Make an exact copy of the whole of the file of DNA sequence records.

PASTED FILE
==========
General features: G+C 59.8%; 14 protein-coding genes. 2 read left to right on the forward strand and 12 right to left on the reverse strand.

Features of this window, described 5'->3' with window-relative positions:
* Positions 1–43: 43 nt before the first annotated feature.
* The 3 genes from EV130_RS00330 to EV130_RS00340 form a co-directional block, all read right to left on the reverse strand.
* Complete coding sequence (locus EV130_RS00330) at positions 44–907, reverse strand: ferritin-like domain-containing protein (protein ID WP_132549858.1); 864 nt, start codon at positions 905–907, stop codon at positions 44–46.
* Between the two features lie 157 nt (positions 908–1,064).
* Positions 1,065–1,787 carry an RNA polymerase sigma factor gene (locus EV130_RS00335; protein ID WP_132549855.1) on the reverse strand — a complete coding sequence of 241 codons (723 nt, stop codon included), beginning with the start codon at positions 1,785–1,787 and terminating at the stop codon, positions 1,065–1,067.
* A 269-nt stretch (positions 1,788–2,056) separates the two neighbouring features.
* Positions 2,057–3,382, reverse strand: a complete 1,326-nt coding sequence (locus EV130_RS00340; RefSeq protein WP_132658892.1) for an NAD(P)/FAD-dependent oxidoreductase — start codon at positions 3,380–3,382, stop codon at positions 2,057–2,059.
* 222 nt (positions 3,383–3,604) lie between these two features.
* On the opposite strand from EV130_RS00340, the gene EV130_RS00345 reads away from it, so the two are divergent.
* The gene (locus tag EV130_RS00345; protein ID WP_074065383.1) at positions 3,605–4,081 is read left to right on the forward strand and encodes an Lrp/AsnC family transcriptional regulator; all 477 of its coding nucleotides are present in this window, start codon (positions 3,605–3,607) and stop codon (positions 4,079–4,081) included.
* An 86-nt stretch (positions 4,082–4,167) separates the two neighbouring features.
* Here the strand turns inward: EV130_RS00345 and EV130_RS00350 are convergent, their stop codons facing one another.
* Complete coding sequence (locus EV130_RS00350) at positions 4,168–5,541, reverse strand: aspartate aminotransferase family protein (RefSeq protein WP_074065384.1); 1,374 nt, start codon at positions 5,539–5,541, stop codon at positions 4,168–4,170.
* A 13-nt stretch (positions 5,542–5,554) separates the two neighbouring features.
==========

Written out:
General features: G+C 59.8%; 14 protein-coding genes. 2 read left to right on the forward strand and 12 right to left on the reverse strand.

Features of this window, described 5'->3' with window-relative positions:
* Positions 1–43: 43 nt before the first annotated feature.
* The 3 genes from EV130_RS00330 to EV130_RS00340 form a co-directional block, all read right to left on the reverse strand.
* Complete coding sequence (locus EV130_RS00330) at positions 44–907, reverse strand: ferritin-like domain-containing protein (protein ID WP_132549858.1); 864 nt, start codon at positions 905–907, stop codon at positions 44–46.
* Between the two features lie 157 nt (positions 908–1,064).
* Positions 1,065–1,787 carry an RNA polymerase sigma factor gene (locus EV130_RS00335; protein ID WP_132549855.1) on the reverse strand — a complete coding sequence of 241 codons (723 nt, stop codon included), beginning with the start codon at positions 1,785–1,787 and terminating at the stop codon, positions 1,065–1,067.
* A 269-nt stretch (positions 1,788–2,056) separates the two neighbouring features.
* Positions 2,057–3,382, reverse strand: a complete 1,326-nt coding sequence (locus EV130_RS00340; RefSeq protein WP_132658892.1) for an NAD(P)/FAD-dependent oxidoreductase — start codon at positions 3,380–3,382, stop codon at positions 2,057–2,059.
* 222 nt (positions 3,383–3,604) lie between these two features.
* On the opposite strand from EV130_RS00340, the gene EV130_RS00345 reads away from it, so the two are divergent.
* The gene (locus tag EV130_RS00345; protein ID WP_074065383.1) at positions 3,605–4,081 is read left to right on the forward strand and encodes an Lrp/AsnC family transcriptional regulator; all 477 of its coding nucleotides are present in this window, start codon (positions 3,605–3,607) and stop codon (positions 4,079–4,081) included.
* An 86-nt stretch (positions 4,082–4,167) separates the two neighbouring features.
* Here the strand turns inward: EV130_RS00345 and EV130_RS00350 are convergent, their stop codons facing one another.
* Complete coding sequence (locus EV130_RS00350) at positions 4,168–5,541, reverse strand: aspartate aminotransferase family protein (RefSeq protein WP_074065384.1); 1,374 nt, start codon at positions 5,539–5,541, stop codon at positions 4,168–4,170.
* A 13-nt stretch (positions 5,542–5,554) separates the two neighbouring features.